work) The research network funded by the U.S. Advanced Research Projects Agency (ARPA) that was the precursor to the Internet. The project was conceived in 1966 by ARPA employee Robert Taylor, who wanted to share information among researchers at major universities.
The software was developed by Bolt, Beranek and Newman (BBN), and Honeywell 516 minicomputers were the first hardware used as packet switches. ARPAnet was launched in 1969 at two University of California campuses, the Stanford Research Institute and the University of Utah.
In late 1972, the ARPAnet was demonstrated at the International Conference on Computers in Washington, DC. This was the first public demonstration of packet switching.
TCP/IP Was Added
Over the next decade, ARPAnet spawned other networks, and in 1983 with more than 300 computers connected, its protocols were changed to TCP/IP. In that same year, the unclassified military MILNET network was split off from ARPAnet.
It Became the Internet
As TCP/IP and gateway technologies matured, more disparate networks were connected, and the ARPAnet became known as "the Internet" and "the Net." Starting in 1987, the National Science Foundation began developing a high-speed backbone between its supercomputer centers. Intermediate networks of regional ARPAnet sites were formed to hook into the backbone, and commercial as well as non-profit network service providers were formed to handle the operations. Over time, other federal agencies and organizations formed backbones that linked in.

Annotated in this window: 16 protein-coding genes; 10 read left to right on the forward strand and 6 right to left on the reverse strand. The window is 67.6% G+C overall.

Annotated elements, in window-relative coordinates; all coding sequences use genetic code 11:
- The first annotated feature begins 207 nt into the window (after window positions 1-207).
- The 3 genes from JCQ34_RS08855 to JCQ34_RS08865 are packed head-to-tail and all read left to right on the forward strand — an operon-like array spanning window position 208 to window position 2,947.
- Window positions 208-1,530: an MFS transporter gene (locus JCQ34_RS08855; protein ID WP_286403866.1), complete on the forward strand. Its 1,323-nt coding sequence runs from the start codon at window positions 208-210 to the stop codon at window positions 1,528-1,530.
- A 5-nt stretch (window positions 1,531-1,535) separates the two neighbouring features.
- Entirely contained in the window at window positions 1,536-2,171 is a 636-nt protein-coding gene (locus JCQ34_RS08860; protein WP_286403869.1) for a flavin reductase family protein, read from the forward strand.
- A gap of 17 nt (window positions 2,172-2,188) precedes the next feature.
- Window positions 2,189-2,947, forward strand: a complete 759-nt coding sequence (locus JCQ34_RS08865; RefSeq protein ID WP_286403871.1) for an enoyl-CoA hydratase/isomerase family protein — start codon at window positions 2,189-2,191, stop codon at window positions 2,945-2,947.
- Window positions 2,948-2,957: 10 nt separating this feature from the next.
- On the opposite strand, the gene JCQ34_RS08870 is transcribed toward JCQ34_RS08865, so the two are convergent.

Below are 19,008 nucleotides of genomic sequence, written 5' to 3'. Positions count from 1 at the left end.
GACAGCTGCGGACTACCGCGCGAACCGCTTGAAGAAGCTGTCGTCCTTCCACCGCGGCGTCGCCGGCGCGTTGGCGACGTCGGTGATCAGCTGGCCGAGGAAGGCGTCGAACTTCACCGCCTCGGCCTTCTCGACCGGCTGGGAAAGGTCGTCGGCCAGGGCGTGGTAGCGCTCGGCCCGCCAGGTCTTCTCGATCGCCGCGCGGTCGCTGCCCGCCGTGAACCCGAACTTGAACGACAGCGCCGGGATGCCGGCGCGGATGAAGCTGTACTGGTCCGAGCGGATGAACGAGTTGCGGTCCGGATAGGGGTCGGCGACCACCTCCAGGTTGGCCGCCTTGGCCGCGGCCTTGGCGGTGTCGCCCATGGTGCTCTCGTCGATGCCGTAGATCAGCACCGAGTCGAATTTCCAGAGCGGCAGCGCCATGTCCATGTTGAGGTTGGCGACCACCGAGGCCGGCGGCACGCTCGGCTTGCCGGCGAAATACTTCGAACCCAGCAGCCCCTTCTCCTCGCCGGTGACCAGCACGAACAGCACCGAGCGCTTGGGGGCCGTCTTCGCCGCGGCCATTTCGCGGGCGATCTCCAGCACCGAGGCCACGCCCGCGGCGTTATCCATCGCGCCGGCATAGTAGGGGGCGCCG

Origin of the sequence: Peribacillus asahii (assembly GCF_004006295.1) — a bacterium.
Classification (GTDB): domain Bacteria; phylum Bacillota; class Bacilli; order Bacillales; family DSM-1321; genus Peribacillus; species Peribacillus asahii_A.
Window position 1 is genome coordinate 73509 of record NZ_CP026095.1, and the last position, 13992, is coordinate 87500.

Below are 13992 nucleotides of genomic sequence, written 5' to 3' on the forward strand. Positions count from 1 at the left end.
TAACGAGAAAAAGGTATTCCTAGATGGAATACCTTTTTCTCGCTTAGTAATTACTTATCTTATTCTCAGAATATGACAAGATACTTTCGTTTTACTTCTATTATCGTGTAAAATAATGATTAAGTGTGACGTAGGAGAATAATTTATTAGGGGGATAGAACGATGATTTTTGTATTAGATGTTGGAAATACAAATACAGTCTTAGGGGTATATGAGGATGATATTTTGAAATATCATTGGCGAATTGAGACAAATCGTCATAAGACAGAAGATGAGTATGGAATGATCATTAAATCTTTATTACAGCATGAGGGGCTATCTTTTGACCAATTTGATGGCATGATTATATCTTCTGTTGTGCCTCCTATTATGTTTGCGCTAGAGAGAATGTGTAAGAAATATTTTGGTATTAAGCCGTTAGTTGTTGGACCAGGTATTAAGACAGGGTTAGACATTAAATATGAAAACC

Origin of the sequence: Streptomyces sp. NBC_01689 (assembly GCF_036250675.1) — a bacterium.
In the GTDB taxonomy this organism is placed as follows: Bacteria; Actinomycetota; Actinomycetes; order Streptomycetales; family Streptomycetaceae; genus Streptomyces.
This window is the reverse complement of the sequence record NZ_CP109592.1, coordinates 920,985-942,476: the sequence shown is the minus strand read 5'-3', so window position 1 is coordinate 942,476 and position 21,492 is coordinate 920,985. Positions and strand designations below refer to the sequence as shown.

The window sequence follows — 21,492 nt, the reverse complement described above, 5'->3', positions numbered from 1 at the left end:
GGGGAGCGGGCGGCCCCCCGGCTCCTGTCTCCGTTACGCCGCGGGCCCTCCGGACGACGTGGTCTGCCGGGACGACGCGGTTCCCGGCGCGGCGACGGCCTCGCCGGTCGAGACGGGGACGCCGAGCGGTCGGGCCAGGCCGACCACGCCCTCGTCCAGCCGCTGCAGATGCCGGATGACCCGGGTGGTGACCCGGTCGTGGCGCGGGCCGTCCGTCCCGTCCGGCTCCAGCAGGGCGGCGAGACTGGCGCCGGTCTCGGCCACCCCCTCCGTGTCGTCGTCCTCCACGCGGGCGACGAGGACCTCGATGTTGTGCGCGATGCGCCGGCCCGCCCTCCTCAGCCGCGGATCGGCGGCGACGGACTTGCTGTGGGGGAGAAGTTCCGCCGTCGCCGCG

The Big Shift
In 1995, commercial Internet service providers took control of the major backbones, and the Internet grew exponentially. See Internet
and packet switching
Scrawled on this paper in 1969 were the first four nodes of the ARPANET. Little did they realize these four nodes would grow to millions. (Image courtesy of The Computer History Museum, www.computerhistory.org)